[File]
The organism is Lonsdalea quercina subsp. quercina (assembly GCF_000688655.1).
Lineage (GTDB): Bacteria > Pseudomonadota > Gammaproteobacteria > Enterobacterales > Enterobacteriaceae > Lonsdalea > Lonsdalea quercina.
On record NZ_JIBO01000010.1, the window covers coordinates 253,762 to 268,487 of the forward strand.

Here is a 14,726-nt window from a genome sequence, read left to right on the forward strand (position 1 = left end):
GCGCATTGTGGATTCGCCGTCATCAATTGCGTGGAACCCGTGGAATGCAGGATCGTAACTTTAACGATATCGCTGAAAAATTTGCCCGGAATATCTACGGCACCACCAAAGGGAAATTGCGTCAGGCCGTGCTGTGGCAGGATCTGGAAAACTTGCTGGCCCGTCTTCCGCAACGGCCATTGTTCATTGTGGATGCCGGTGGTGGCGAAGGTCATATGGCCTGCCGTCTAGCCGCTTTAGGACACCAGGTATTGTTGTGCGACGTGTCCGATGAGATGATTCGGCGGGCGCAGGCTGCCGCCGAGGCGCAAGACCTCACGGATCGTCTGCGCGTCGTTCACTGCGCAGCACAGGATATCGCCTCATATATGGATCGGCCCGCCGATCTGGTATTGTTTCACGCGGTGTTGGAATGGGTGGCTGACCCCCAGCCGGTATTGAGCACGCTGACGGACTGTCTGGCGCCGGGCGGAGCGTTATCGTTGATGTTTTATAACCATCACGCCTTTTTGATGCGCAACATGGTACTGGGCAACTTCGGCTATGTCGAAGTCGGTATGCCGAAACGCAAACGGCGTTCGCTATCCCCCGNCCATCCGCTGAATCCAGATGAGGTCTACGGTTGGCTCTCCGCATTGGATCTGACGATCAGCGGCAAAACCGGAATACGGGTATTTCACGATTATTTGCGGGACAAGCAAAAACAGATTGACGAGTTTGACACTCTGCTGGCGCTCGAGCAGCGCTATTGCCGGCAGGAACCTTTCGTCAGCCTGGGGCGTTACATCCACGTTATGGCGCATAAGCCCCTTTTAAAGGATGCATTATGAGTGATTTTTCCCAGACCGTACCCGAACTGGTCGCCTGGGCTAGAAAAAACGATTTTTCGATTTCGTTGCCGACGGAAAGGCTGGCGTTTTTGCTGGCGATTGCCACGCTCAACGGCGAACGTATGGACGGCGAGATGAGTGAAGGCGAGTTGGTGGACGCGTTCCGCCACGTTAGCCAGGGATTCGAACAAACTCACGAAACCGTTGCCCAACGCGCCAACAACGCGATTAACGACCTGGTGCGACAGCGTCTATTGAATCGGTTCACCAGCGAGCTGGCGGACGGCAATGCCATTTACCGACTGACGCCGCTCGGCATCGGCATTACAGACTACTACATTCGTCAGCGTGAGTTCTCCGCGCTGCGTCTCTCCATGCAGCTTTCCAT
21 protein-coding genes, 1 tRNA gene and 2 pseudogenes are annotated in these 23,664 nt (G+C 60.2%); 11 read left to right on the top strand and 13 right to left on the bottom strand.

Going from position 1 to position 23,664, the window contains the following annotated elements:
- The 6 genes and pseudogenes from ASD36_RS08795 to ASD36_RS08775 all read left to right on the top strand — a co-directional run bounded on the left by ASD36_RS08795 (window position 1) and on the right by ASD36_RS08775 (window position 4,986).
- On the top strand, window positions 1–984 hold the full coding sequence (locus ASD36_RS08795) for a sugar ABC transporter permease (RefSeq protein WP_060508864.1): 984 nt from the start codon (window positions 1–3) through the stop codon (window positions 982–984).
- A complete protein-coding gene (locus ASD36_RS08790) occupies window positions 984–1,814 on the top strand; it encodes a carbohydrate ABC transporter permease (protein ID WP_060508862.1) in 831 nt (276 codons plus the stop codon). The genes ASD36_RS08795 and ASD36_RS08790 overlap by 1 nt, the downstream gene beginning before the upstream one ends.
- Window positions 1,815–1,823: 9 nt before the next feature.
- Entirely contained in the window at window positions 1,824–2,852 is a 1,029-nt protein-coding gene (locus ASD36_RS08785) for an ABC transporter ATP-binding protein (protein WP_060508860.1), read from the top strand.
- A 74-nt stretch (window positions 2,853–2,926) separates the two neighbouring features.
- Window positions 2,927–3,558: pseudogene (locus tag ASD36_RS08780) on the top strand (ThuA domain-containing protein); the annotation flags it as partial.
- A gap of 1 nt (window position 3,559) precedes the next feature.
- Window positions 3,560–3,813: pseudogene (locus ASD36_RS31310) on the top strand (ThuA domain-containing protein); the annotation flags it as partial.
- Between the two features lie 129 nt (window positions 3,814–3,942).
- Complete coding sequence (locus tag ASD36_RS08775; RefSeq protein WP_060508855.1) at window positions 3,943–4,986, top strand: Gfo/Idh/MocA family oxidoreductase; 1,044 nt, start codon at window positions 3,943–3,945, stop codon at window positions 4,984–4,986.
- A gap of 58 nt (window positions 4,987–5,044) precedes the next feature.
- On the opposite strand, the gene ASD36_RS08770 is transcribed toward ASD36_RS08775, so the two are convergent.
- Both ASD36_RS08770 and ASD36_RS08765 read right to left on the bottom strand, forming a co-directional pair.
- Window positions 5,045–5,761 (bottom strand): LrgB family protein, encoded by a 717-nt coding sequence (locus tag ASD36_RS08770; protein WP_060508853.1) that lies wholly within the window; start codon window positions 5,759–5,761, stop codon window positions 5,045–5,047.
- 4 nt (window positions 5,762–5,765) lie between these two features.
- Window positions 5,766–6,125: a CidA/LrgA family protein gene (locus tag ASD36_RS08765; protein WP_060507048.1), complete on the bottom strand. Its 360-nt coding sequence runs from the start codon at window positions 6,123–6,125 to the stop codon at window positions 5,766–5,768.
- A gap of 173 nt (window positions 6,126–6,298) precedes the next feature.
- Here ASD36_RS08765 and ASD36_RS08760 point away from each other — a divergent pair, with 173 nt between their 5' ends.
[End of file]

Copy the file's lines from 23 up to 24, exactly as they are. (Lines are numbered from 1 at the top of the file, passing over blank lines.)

- 4 nt (window positions 5,762–5,765) lie between these two features.
- Window positions 5,766–6,125: a CidA/LrgA family protein gene (locus tag ASD36_RS08765; protein WP_060507048.1), complete on the bottom strand. Its 360-nt coding sequence runs from the start codon at window positions 6,123–6,125 to the stop codon at window positions 5,766–5,768.